Earth and Planetary Sciences ETDs

Publication Date

Winter 11-20-2020


Boron has been detected on Mars [Gasda et al., 2017, Das et al., 2019, 2020] within calciumsulfate veins found within clay-rich rocks on Mars by the Mars Science Laboratory (MSL) rover using Laser Induced Breakdown Spectroscopy (LIBS) analysis. Boron plays a vital role in stabilizing ribose on Earth and has been suggested as a key requirement for life [Scorei et al., 2006, 2012; Furukawa et al., 2013, 2017; Becker et al., 2019]. Additionally, boron readily adsorbs to phyllosilicate clay minerals and is often associated with biologic processes in clay soils. The discovery of boron on Mars in proximity to phyllosilicate bedrock may have strong implications for potential past prebiotic conditions on Mars. This study generates a suite of clays with sorbed boron, including both typical terrestrial clays as well as Mars-analog clays, to understand the controls on boron adsorption and to examine these clay materials with LIBS in an effort to develop standards for future analyses on Mars. These standards can also help to better understand past analyses where boron has been detected. Geochemical and XRD characterization of the suite of clays was also conducted, including a clay collected from boron deposits of the western United States. Characterization analysis determined the baseline chemistry of the clays prior to adsorption and also revealed the purity of the clays. The samples of clays, while predominantly consisting of the expected Fe/Mg phyllosilicate typical of Mars, also contain minor and trace amounts of other minerals. These samples may therefore better represent the impure clay-bearing rocks on Mars. Adsorption analysis revealed that the montmorillonite clays were able to adsorb a significant amount of boron, which was greater than seen in previous literature, although this study attributes this to different experimental conditions. Analysis also determined that there is a positive correlation between concentration of boron in the fluid and final adsorbed concentration of boron on the clay. Experiments concerning the time factor indicated that adsorption happens quickly as v extended exposure to borate fluid did not increase boron adsorption. Further studies will adsorb boron to selected clays at varying pH conditions to analyze the ideal conditions for boron sorption and compare which clay types adsorb boron most effectively. The results of this study provides insight into boron sorption onto Mars-analog clays. Boron-rich clays were created that can be exposed to ribose for organic analysis in follow-up studies. A series of boron-enriched standards were also created that can be used by the MSL and future Mars 2020 rovers. The results of this study may also provide insight into Martian groundwater geochemistry processes and the problems concerning the apparent lack of Martian evaporite deposits.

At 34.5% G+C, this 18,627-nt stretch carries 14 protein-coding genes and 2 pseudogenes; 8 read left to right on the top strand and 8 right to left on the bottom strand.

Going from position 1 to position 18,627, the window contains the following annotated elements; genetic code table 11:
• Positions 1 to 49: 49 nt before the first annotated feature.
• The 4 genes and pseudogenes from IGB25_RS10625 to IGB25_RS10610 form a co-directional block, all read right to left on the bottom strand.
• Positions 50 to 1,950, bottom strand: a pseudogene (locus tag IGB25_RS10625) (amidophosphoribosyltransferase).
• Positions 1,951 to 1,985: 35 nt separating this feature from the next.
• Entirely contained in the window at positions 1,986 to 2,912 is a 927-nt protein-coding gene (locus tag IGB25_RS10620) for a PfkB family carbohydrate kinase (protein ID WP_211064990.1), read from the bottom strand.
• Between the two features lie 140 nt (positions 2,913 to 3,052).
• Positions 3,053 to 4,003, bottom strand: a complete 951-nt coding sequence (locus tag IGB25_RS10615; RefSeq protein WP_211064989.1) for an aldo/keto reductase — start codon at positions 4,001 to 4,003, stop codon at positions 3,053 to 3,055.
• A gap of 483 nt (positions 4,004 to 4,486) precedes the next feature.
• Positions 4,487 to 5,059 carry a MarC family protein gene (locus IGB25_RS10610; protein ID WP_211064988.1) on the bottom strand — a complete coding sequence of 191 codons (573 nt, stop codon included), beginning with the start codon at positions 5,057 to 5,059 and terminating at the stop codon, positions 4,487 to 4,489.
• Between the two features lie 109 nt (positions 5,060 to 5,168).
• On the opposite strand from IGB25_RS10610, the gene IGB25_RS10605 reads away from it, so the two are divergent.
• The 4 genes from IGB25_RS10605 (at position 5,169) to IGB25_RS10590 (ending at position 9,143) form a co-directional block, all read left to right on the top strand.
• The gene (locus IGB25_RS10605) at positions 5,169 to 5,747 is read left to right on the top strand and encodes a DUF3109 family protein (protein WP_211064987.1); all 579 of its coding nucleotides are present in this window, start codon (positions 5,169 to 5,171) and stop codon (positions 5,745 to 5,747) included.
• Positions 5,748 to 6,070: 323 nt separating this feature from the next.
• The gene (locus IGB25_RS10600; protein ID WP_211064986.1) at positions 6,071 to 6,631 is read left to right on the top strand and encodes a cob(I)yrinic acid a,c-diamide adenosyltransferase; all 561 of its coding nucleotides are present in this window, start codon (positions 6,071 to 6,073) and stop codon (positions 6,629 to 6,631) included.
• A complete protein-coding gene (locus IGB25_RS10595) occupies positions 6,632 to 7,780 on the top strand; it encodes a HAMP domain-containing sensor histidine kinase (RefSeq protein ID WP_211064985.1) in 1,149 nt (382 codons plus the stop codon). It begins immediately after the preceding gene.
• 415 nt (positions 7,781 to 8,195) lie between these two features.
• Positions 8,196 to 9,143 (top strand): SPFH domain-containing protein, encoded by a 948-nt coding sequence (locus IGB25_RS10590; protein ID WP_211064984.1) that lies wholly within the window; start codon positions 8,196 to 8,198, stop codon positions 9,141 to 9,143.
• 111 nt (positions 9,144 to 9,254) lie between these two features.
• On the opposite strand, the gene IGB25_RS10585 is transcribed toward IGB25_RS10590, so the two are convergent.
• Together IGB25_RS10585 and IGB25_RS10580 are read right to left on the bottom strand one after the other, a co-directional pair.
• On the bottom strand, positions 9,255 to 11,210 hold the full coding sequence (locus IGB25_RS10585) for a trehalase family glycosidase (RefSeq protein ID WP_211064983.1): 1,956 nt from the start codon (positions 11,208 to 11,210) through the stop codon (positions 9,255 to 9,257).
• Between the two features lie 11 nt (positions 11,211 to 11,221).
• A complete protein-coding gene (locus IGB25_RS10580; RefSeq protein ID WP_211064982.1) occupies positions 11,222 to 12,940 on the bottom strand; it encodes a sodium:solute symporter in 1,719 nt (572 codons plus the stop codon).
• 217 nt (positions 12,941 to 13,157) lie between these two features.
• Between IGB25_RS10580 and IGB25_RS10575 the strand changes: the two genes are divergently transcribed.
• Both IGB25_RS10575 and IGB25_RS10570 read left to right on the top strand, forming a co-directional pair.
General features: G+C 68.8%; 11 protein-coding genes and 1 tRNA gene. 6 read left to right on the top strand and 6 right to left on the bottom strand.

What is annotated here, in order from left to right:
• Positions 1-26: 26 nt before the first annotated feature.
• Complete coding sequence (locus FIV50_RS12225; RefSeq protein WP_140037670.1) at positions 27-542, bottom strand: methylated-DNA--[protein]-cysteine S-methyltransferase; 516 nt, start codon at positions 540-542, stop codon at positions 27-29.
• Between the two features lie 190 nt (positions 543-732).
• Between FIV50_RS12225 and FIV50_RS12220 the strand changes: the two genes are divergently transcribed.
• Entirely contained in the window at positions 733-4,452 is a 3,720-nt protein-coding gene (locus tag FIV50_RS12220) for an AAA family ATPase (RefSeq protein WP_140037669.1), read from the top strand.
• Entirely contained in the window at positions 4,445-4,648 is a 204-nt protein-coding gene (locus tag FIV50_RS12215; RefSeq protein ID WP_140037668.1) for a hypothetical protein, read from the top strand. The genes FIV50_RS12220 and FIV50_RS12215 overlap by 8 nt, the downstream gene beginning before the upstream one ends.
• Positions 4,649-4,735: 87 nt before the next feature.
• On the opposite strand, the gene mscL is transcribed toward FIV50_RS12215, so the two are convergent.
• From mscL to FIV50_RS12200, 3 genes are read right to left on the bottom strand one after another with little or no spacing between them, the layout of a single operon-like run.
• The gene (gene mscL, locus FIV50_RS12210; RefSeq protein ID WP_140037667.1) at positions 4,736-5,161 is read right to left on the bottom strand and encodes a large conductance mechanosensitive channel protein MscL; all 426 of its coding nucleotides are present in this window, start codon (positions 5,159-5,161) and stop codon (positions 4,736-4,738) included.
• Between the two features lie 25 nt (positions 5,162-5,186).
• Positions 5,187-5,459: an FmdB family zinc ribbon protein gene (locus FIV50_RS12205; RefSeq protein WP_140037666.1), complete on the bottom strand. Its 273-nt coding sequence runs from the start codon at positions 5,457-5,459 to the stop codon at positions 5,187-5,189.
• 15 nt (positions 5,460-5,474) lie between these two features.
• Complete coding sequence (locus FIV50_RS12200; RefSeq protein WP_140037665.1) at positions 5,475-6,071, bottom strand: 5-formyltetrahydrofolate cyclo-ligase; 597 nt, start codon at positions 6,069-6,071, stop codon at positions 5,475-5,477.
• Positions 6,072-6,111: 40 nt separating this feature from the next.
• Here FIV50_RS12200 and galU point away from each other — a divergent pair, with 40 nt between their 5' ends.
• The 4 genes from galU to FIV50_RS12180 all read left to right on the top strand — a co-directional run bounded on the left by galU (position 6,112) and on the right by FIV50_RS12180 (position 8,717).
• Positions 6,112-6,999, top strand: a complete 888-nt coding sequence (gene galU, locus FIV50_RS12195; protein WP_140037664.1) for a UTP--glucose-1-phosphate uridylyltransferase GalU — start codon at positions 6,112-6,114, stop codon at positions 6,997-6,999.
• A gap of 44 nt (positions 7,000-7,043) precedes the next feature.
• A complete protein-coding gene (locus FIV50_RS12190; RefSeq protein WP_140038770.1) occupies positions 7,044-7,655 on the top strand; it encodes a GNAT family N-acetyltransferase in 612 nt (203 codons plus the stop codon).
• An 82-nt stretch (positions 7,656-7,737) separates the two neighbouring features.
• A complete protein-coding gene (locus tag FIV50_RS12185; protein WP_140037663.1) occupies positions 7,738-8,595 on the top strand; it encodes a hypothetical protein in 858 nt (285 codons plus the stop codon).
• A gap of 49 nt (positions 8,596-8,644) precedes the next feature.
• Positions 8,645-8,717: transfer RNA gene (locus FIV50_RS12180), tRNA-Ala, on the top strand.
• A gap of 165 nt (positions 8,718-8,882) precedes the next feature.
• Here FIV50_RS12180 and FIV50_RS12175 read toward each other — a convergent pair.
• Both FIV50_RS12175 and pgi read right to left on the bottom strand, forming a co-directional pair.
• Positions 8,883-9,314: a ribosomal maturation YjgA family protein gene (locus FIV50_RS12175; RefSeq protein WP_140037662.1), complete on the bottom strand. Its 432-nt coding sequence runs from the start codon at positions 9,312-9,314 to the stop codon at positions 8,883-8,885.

Degree Name

Earth and Planetary Sciences

Level of Degree


Department Name

Department of Earth and Planetary Sciences

First Committee Member (Chair)

Laura Crossey

Second Committee Member

Patrick Gasda

Third Committee Member

Horton Newsom

Fourth Committee Member

Adrian Brearley




Mars, geochemistry, Curiosity, adsorption, clays, ChemCam

Document Type